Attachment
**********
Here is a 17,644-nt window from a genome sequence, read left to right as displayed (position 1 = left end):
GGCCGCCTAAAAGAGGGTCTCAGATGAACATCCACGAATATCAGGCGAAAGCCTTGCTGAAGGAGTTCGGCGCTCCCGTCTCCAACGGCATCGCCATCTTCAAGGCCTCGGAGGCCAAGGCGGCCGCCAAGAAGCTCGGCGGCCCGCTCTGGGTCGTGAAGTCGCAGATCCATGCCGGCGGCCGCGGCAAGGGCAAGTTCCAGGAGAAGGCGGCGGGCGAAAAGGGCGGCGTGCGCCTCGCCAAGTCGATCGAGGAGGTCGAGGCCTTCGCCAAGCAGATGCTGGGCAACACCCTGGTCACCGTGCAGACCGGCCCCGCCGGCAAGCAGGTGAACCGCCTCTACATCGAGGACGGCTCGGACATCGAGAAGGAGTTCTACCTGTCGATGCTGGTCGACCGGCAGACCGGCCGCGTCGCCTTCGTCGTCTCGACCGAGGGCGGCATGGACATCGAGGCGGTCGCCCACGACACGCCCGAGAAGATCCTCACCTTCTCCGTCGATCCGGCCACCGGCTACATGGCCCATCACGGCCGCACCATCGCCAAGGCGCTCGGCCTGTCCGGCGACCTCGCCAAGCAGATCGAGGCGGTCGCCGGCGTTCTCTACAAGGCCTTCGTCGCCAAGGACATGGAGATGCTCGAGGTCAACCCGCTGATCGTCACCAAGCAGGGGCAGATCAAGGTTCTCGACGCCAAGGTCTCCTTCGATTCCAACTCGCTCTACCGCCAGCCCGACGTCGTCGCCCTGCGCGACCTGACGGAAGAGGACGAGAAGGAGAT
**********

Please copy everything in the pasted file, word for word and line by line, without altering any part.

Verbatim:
Here is a 17,644-nt window from a genome sequence, read left to right as displayed (position 1 = left end):
GGCCGCCTAAAAGAGGGTCTCAGATGAACATCCACGAATATCAGGCGAAAGCCTTGCTGAAGGAGTTCGGCGCTCCCGTCTCCAACGGCATCGCCATCTTCAAGGCCTCGGAGGCCAAGGCGGCCGCCAAGAAGCTCGGCGGCCCGCTCTGGGTCGTGAAGTCGCAGATCCATGCCGGCGGCCGCGGCAAGGGCAAGTTCCAGGAGAAGGCGGCGGGCGAAAAGGGCGGCGTGCGCCTCGCCAAGTCGATCGAGGAGGTCGAGGCCTTCGCCAAGCAGATGCTGGGCAACACCCTGGTCACCGTGCAGACCGGCCCCGCCGGCAAGCAGGTGAACCGCCTCTACATCGAGGACGGCTCGGACATCGAGAAGGAGTTCTACCTGTCGATGCTGGTCGACCGGCAGACCGGCCGCGTCGCCTTCGTCGTCTCGACCGAGGGCGGCATGGACATCGAGGCGGTCGCCCACGACACGCCCGAGAAGATCCTCACCTTCTCCGTCGATCCGGCCACCGGCTACATGGCCCATCACGGCCGCACCATCGCCAAGGCGCTCGGCCTGTCCGGCGACCTCGCCAAGCAGATCGAGGCGGTCGCCGGCGTTCTCTACAAGGCCTTCGTCGCCAAGGACATGGAGATGCTCGAGGTCAACCCGCTGATCGTCACCAAGCAGGGGCAGATCAAGGTTCTCGACGCCAAGGTCTCCTTCGATTCCAACTCGCTCTACCGCCAGCCCGACGTCGTCGCCCTGCGCGACCTGACGGAAGAGGACGAGAAGGAGAT